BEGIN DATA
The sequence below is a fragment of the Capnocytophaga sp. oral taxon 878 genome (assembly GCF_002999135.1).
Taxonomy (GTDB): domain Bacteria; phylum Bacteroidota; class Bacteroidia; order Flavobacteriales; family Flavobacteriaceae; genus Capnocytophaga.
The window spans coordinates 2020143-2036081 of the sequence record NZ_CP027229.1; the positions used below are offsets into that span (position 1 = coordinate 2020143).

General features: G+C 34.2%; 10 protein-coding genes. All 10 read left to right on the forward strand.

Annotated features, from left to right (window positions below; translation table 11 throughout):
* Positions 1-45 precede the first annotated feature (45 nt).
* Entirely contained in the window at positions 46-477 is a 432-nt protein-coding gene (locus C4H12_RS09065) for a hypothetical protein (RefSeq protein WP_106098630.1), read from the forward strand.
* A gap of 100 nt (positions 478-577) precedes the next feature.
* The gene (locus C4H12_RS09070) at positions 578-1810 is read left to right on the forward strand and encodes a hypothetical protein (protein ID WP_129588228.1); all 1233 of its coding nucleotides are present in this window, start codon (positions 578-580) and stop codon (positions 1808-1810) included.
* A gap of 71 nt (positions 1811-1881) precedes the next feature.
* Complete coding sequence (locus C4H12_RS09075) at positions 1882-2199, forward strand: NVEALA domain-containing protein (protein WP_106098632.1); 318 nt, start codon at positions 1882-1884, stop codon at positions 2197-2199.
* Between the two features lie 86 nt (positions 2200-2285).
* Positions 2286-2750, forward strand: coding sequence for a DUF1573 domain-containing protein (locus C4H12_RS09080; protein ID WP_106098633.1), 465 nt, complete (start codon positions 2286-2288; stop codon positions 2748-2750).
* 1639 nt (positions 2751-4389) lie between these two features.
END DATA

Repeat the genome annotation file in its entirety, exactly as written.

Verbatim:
The sequence below is a fragment of the Capnocytophaga sp. oral taxon 878 genome (assembly GCF_002999135.1).
Taxonomy (GTDB): domain Bacteria; phylum Bacteroidota; class Bacteroidia; order Flavobacteriales; family Flavobacteriaceae; genus Capnocytophaga.
The window spans coordinates 2020143-2036081 of the sequence record NZ_CP027229.1; the positions used below are offsets into that span (position 1 = coordinate 2020143).

General features: G+C 34.2%; 10 protein-coding genes. All 10 read left to right on the forward strand.

Annotated features, from left to right (window positions below; translation table 11 throughout):
* Positions 1-45 precede the first annotated feature (45 nt).
* Entirely contained in the window at positions 46-477 is a 432-nt protein-coding gene (locus C4H12_RS09065) for a hypothetical protein (RefSeq protein WP_106098630.1), read from the forward strand.
* A gap of 100 nt (positions 478-577) precedes the next feature.
* The gene (locus C4H12_RS09070) at positions 578-1810 is read left to right on the forward strand and encodes a hypothetical protein (protein ID WP_129588228.1); all 1233 of its coding nucleotides are present in this window, start codon (positions 578-580) and stop codon (positions 1808-1810) included.
* A gap of 71 nt (positions 1811-1881) precedes the next feature.
* Complete coding sequence (locus C4H12_RS09075) at positions 1882-2199, forward strand: NVEALA domain-containing protein (protein WP_106098632.1); 318 nt, start codon at positions 1882-1884, stop codon at positions 2197-2199.
* Between the two features lie 86 nt (positions 2200-2285).
* Positions 2286-2750, forward strand: coding sequence for a DUF1573 domain-containing protein (locus C4H12_RS09080; protein ID WP_106098633.1), 465 nt, complete (start codon positions 2286-2288; stop codon positions 2748-2750).
* 1639 nt (positions 2751-4389) lie between these two features.